Downzoning facts to consider
Neither the Charles County Board of Commissioners (BOCC) nor the Charles County Planning Commission (PC) produced the draft Zoning Text Amendment (ZTA) developed by county staff. The public hearings were held to solicit public input on the draft ZTA implementation details that are not specified in the Comprehensive Plan.
In particular, the plan provides for the downzoning of land in the Watershed Conservation District (WCD) to a density of 1:20, as recommended in various documents written by experts in land use and environmental stewardship. Case law universally upholds the authority of local government to downzone land without compensating the landowner for the loss of development potential (see “Abrams, Guide to Maryland Zoning Decisions.”) According to Abrams and substantiated by an extensive internet search, downzoning is not a “taking” requiring compensation as long as the action is done in the public interest and leaves the property owner with some remaining use of his or her land. Eminent domain, however, is an action that takes the land for public use and deprives the property owner of any use.
Downzoning and tables of use restrictions alone do not warrant an eminent domain action. However, most jurisdictions where downzoning and land conservation have worked well ensure that the property owner retains options to recoup some of the potential loss of value through an array of programs. Universally, transfer of development rights, purchase of development rights and conservation easements have been the most effective tools for achieving this goal — but lobbyists for the development industry in Charles County have always opposed such programs, and attempts to make them more effective have never matured. While these programs are normally implemented prior to downzoning, it seems reasonable that Charles could come up to speed as other jurisdictions have done.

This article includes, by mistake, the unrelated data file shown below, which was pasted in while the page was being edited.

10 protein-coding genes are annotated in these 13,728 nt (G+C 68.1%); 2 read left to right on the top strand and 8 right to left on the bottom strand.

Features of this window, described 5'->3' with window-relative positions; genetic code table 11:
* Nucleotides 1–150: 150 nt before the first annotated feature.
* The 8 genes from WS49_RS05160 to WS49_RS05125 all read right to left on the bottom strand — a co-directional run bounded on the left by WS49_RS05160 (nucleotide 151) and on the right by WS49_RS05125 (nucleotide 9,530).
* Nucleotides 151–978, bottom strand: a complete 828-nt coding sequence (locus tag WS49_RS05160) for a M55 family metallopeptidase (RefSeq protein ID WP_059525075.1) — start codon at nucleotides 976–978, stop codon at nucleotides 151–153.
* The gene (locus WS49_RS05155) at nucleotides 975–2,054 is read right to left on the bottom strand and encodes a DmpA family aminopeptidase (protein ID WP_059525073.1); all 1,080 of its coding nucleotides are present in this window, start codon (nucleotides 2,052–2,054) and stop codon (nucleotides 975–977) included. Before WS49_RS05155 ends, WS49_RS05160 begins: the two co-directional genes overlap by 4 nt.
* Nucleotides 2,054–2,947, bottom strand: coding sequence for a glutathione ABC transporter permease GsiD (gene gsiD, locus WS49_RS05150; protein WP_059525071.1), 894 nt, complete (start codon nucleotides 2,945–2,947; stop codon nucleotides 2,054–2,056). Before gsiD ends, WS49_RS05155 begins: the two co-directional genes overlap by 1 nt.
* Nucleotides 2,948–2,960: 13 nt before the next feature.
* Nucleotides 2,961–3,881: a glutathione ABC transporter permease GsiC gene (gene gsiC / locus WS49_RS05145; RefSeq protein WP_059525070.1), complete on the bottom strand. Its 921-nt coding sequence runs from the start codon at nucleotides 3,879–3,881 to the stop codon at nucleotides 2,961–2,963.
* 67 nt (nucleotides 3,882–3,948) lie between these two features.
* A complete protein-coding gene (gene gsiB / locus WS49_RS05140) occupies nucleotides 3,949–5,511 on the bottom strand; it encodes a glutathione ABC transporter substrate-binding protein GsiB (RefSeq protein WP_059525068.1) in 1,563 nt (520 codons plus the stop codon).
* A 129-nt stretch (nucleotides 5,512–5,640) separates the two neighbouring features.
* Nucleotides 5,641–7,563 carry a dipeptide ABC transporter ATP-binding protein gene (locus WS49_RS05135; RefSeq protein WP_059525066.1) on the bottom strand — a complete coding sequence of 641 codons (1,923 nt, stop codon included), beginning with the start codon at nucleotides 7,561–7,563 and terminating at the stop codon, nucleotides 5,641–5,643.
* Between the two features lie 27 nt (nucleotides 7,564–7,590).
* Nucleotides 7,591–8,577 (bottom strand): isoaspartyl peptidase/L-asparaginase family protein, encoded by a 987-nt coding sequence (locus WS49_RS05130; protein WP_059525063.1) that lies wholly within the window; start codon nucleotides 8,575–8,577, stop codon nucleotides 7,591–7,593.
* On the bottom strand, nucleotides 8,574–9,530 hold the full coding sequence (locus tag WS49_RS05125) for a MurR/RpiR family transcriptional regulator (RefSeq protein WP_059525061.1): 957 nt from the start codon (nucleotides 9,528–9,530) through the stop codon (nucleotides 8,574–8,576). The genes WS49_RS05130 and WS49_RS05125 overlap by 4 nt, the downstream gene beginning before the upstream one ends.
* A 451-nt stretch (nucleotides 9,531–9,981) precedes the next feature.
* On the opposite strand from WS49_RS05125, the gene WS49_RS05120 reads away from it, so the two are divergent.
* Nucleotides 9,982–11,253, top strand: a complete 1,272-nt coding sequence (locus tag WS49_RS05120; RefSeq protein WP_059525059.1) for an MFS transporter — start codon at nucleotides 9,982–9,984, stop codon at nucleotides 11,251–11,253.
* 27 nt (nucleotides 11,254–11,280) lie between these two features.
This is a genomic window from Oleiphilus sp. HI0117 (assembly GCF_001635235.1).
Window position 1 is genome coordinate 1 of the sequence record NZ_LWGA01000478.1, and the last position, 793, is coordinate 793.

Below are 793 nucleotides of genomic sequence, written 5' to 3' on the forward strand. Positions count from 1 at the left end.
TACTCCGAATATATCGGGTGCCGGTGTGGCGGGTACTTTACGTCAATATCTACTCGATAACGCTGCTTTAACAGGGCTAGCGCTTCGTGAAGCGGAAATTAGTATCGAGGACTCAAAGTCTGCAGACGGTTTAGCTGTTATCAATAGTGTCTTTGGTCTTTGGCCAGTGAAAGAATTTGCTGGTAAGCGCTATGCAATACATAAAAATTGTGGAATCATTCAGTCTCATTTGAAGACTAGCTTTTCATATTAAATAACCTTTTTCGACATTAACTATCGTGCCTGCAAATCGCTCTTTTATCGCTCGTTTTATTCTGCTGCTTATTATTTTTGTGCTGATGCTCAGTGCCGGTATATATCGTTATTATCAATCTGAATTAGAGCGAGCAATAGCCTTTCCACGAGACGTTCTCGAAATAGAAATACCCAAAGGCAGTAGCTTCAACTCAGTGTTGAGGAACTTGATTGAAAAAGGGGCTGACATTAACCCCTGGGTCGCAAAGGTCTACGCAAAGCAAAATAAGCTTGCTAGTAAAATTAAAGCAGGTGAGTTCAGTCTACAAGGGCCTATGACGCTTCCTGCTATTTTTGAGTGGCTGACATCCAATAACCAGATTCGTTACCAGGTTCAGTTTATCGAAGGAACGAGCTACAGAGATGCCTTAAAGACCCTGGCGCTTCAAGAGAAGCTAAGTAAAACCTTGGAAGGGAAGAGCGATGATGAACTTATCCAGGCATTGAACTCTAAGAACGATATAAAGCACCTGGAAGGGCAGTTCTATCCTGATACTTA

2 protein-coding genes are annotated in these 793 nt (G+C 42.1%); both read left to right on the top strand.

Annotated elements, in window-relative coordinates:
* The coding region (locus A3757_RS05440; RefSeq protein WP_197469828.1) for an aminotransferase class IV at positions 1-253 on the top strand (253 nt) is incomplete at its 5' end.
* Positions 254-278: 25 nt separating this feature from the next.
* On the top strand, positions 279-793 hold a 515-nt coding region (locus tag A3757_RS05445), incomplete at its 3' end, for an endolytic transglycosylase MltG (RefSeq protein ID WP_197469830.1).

Residential housing universally demands more in public expenditures than it produces in tax revenue, leaving the existing taxpayers to shoulder the deficit for new housing along with existing burdens. Attempts to fund this new deficit via excise taxes in Charles County have driven the tax to $13,000 per house just to help cover the school costs, leaving other infrastructure deficits entirely on the taxpayers. Houses in rural areas where adequate infrastructure doesn’t already exist generate a larger deficit than houses near the necessary infrastructure. Contrary to popular lore, keeping sprawl out of rural areas like the Watershed Conservation District is expected to reduce taxes — not increase them. The WCD would actually lower property taxes on Charles County citizens already burdened with the highest tax rate of any county in Maryland.
Be sure to submit your comments on the ZTA to the PC prior to Feb. 13. They can’t change the ZTA but they can ensure that your comments get included with their recommendations to the BOCC. The ZTA is far from perfect, but more careless unfounded political rhetoric isn’t going to make it better.
Ken Hastings, Mechanicsville